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Angelos, Baseball Still Haggling Over TV Deal

By Thomas Heath
Washington Post Staff Writer
Tuesday, March 29, 2005; Page D01

Kevin Cohan has been getting two very unusual phone pitches every day for the past week. One call to the managing partner of the Jim Coleman chain of auto dealerships comes from Comcast SportsNet, telling Cohan his company should be prepared to advertise on its new regional sports network that will include Washington Nationals baseball games.

The other phone call is from the Baltimore Orioles, telling Cohan that they are going to own the regional sports network that carries the Nationals' games and that Cohan needs to buy the commercials through them.



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The dueling sales pitches are an indication of the fierce negotiations being played out over the last week between Major League Baseball and Orioles owner Peter Angelos. With the season opening Monday, the two sides were still locked in talks at baseball headquarters in New York last night, with an agreement imminent but not yet signed, according to sources.

Baseball President Robert A. DuPuy, who is leading the negotiations for the league, could not be reached to comment last night. Alan Rifkin, an attorney for Angelos, said the negotiations were progressing.

"We continue to work toward a resolution," Rifkin said. "There are still some matters to be resolved. I anticipate we will continue to talk this evening."

That leaves Cohan with no place to go with his Nationals television commercial.

"I am dead in the middle of it," Cohan said. "We have cut a commercial called 'Keys to the Game' for the Nationals, not even knowing who is going to broadcast it. I set up a budget and I am ready to go. We just need to know when and who we are signing with."

Angelos and baseball have been fighting over the television broadcast rights to the region since MLB decided to move the Nationals here from Montreal and approached Angelos about a financial package that would compensate him for the effect of a team playing about 40 miles away.

The two sides long ago agreed that baseball would guarantee that the Orioles would fetch a minimum of $365 million if Angelos decided to sell, but the television package has been particularly nettlesome. Angelos acquired the broadcast rights to the Baltimore-Washington region when he bought the Orioles for $173 million in 1993, and he wants to maintain control over those rights by forming a regional sports network, which would include the Nationals and, possibly, Comcast SportsNet.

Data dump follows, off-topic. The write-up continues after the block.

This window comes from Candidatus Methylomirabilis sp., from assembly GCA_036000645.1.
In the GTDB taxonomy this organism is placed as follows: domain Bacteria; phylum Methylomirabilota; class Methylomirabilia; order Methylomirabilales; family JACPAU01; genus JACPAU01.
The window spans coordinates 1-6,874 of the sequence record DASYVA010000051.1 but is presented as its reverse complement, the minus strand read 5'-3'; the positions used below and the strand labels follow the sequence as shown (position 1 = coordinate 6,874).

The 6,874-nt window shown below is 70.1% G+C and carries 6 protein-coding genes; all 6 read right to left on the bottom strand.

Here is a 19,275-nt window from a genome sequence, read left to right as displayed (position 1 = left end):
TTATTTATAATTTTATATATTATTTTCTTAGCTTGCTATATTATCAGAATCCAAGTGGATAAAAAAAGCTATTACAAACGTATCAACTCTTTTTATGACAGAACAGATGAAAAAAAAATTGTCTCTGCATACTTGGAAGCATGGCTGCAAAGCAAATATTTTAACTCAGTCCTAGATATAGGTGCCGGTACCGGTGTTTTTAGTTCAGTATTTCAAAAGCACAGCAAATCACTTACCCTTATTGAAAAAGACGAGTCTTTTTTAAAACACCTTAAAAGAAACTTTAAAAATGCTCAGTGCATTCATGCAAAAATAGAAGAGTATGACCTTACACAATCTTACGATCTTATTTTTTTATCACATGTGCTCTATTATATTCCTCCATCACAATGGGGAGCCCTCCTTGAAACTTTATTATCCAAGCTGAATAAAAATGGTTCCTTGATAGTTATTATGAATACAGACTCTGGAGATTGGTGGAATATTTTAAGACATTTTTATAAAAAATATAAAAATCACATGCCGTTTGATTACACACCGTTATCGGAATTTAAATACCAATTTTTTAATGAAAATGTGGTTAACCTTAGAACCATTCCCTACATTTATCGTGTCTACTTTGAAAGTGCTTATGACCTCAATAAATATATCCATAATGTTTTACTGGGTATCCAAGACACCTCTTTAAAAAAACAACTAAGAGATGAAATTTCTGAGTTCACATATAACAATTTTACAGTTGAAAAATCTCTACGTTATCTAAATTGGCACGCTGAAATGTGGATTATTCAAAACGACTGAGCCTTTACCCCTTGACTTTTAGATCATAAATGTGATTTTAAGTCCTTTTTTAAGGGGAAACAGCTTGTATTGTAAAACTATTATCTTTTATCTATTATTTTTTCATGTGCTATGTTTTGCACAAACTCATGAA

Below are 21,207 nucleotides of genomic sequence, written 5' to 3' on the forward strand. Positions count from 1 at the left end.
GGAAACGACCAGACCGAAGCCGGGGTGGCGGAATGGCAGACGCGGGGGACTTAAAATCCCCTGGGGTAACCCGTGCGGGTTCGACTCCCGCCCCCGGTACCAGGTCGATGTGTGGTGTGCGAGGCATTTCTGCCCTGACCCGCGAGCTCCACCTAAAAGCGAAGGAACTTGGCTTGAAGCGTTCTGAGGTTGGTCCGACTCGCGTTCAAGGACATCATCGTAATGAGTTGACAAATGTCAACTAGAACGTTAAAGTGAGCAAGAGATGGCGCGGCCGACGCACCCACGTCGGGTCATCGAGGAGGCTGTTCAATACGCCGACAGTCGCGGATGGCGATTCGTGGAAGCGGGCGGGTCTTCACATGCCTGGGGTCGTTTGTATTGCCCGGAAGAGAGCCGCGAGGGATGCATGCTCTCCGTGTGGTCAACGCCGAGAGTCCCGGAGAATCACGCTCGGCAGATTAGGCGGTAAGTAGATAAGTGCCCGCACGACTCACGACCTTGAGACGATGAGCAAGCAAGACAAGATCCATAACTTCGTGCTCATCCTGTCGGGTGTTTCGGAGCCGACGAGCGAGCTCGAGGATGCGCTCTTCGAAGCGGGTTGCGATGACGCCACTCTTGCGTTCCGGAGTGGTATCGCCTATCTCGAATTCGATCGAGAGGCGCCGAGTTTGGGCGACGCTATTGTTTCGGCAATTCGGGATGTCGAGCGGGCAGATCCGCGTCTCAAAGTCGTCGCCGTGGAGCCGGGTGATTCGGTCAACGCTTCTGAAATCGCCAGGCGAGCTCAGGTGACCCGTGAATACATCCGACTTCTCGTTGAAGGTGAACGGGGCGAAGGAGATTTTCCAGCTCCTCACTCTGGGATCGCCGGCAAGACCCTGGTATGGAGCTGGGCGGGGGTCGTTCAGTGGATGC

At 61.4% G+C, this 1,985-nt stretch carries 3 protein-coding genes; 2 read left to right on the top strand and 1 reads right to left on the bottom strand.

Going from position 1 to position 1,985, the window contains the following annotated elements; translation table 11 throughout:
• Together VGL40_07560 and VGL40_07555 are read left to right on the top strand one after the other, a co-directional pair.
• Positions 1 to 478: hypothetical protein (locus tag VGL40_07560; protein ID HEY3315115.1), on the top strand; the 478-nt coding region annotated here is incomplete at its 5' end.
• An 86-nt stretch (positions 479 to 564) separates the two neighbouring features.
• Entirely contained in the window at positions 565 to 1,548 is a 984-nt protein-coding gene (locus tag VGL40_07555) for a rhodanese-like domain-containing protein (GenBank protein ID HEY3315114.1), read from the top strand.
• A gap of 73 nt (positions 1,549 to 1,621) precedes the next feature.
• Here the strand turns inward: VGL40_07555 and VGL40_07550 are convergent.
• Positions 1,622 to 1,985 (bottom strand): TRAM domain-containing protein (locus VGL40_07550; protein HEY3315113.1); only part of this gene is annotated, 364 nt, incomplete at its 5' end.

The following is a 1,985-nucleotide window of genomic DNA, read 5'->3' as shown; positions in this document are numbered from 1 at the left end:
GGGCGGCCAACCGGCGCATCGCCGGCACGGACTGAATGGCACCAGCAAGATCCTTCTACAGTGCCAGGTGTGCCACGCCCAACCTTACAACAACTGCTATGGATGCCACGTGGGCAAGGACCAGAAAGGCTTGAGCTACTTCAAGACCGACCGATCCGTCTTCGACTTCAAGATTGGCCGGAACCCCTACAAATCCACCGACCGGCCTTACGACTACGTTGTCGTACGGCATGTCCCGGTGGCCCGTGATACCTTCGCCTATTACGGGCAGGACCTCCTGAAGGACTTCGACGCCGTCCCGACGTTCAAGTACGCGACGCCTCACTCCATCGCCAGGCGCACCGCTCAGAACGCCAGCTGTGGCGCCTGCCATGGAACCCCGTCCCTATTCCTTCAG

Baseball is reluctant to allow Angelos majority control over a broadcast entity that would also control the Nationals, and the two sides have been in intense negotiations over the last week on how to construct a regional sports network that protects the business interests of both teams.

Baseball wants to protect the value of the Nationals, which the league owns and is trying to sell. But a bad TV deal could mean a lower selling price. Television revenue is a key component to a team's financial success, and the league is hoping to sell the Nationals for at least $350 million. Baseball's 29 owners bought the Nationals, then known as the Expos, from Jeffrey Loria for $120 million in February 2002.

The fact that Cohan is being approached by both Comcast and Orioles' salesmen indicates that control of the proposed regional sports network remains in doubt.

"I have talked to people with the Orioles who said am I ready for them to come down and they are going to manage it," Cohan said. "And then Comcast calls me and says we are going to manage it. My Comcast rep calls me and says, 'No, we finalized it and haven't had a press conference yet.' The Orioles say, 'No, we are going to own the regional sports network.' Every day they call me with a different story."

Broadcasting experts said the Nationals' potential for being a television hit have been hurt by delays in getting a deal, but said the franchise can recover quickly if the pieces fall into place before the opener in Philadelphia next Monday.

"This is a very short period of time to sell advertising space," said Barry Frank, a vice chairman in the television division of IMG, who has worked on at least eight local television deals for professional sports teams. "Most people have a budget and they don't wait until the last minute to buy advertising time. Maybe there is some left, but not as much as there would have been a couple of months ago."

The Nationals have also lost valuable promotional time by not having the team's preseason games on television, which could also serve as a promotion for the regular season. But the experts said that as long as the team is able to get on the air starting Opening Day, its television presence is unlikely to suffer.

"The anticipation is so great that I think they will do fine," said sports television consultant Mike Trager. "They lost promotion time for sure and a considerable amount of it. During spring training was a time to promote the team. I think that is a short-term loss. I don't see it having any great effect in the long run on ratings."


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